The Centre is contemplating its position to a Supreme Court reference on a raft of petitions challenging the practice of arbitrary triple talaq, a matter which has become an albatross around the neck of a religion that 1,500 years ago gave dignity and status to women.
I recently wrote an article on the Haji Ali judgment as a wake-up call for urgent reform within Islam. I argued that since women were welcomed by the Prophet himself into the Masjid-e-Nabawi in Medina, what right do we, with our imperfect knowledge, have to stop their entry in any religious place and thereby violate Sunnah of the Prophet himself?
Sixteen years ago, I presented the same argument about rights of women in Islam in a report I wrote as a member of the National Commission for Women. I had written it after a meeting with the chairman of Muslim Personal Law Board (MPLB), Maulana Abul Hasan Ali Nadvi, in 1998.
I have presented the report to Muslim organisations, commissions and successive governments over 16 years as a roadmap for reforms based on injunctions of Islam and oral testimonies of thousands of Muslim women from across the country at public hearings.
The looming tragedy before us Muslims is the stance taken in this matter by MPLB. They aver that arbitrary triple talaq, along with polygamy, is a buniyadi (basic) tenet of Islam. This argument reflects neither the spirit nor the intent of Islam. I have spent 20 years explicating the Quranic text to prove my point.
Let it be understood for once and for all and I repeat, the question of arbitrary talaq is a settled law of the land. In 2002, the Supreme Court in the case Shamim Ara totally banned arbitrary triple talaq, allowing it only after consent of the wife and second party arbitration, exactly as enjoined in the Quran. After this judgment, several high courts in the country followed suit. There was no need for Shayara Bano to go to the Supreme Court with a case that was already settled law.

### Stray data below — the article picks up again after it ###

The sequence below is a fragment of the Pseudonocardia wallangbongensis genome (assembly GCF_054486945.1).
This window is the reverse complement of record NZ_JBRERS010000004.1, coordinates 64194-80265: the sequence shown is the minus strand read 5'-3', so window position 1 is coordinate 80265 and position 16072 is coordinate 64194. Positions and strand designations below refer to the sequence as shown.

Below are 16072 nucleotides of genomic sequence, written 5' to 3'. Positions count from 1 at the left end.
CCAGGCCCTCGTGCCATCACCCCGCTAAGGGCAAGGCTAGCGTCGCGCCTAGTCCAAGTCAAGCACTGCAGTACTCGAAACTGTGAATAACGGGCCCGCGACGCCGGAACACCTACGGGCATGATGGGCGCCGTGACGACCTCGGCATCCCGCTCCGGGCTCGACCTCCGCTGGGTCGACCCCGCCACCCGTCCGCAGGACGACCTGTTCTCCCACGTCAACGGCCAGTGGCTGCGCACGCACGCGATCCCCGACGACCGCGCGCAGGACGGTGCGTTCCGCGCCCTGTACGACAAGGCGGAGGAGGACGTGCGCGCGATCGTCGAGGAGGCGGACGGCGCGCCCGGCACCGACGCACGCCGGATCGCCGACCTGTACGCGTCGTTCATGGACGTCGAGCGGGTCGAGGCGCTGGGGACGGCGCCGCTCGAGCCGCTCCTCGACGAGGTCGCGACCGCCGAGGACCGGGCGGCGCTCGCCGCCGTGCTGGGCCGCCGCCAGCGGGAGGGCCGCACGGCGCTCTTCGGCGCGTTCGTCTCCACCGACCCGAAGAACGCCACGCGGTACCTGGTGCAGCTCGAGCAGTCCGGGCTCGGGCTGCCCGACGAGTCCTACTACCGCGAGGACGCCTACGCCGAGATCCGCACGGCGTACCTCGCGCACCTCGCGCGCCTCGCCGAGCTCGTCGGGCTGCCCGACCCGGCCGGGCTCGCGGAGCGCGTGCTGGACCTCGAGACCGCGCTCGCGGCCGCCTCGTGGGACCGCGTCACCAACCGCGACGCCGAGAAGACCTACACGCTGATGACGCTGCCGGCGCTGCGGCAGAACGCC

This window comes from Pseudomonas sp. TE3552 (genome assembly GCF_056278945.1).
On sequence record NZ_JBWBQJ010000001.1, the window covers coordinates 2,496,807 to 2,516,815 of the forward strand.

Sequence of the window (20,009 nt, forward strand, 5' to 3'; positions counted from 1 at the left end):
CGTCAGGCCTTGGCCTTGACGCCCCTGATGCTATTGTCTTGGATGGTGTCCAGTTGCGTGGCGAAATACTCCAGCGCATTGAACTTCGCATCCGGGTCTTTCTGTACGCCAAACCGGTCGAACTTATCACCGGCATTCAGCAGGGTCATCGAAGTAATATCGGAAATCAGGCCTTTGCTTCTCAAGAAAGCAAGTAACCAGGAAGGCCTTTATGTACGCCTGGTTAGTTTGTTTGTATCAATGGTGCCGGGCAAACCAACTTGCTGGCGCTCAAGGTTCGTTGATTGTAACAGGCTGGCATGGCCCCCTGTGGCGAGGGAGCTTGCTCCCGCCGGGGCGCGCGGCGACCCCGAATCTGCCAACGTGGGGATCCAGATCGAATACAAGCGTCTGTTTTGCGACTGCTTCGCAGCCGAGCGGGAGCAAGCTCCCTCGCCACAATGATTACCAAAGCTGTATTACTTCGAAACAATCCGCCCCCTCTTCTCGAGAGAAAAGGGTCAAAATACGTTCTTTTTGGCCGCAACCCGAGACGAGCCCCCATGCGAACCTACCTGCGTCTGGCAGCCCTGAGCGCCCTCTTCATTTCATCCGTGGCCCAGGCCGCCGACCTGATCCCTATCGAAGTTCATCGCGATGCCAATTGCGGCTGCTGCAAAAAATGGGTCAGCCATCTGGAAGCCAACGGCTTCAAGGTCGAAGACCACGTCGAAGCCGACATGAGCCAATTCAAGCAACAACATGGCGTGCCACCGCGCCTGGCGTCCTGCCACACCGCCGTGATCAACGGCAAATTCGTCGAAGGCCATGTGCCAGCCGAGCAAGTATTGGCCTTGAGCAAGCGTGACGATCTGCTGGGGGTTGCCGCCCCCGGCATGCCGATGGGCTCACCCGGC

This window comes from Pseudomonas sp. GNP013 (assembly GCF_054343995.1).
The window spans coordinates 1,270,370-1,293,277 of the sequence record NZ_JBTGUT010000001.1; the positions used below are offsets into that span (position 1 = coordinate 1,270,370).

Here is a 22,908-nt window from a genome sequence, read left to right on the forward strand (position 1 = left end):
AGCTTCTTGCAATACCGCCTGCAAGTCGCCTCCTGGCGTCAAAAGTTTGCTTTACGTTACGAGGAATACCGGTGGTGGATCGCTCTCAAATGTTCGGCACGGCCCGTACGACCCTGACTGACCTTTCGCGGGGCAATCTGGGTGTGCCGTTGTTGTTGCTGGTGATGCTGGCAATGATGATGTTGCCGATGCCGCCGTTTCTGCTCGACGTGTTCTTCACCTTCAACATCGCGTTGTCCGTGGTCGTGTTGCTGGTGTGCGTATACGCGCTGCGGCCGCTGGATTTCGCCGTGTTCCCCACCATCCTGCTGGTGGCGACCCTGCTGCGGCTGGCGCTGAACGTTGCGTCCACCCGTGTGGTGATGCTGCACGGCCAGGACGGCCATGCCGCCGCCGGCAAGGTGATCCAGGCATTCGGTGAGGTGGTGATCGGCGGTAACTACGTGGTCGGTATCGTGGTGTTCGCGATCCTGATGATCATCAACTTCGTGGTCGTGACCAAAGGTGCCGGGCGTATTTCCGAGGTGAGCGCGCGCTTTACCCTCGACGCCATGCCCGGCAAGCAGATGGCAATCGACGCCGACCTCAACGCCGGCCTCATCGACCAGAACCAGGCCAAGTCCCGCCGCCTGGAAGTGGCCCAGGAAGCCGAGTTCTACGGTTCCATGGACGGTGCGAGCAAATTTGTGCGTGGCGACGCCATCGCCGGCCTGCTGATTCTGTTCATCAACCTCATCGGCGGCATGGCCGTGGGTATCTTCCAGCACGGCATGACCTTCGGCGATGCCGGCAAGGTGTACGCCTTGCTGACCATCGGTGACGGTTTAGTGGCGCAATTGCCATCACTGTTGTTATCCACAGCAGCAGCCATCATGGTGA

In January 2016, the Supreme Court took suo moto notice of the “misery” of Muslim women, while examining the Hindu Succession Act. Shayara Bano’s case was tagged along with it and a matter, which had been settled as far back as 2002, was once again raked up.
But what has the MPLB done? It has submitted an affidavit, which brings extraneous matters into play and opens a host of issues, which have no bearing on the case. It may result in opening up matters we don’t want to touch. Its contents are neither in accordance with Quranic injunctions nor do they respect the dignity of Muslim men and women; for example, their arguments in favour of TT are violative of my self-respect.
The stance they have taken proves that they don’t speak for a majority of Muslim men and women who they profess to represent. I would add that they don’t even represent some of the most well-reasoned voices one hears from within the board itself.
In a world where gender justice is steadily gaining ground, Islam should have been leading from the front given that an entire Surah of the Quran is devoted to gender rights. We Muslims want that perspective to be propagated.
(Syeda Saiyidain Hameed is a social and women’s rights activist, educationist, writer and a former member of the Planning Commission of India. The views expressed are personal.)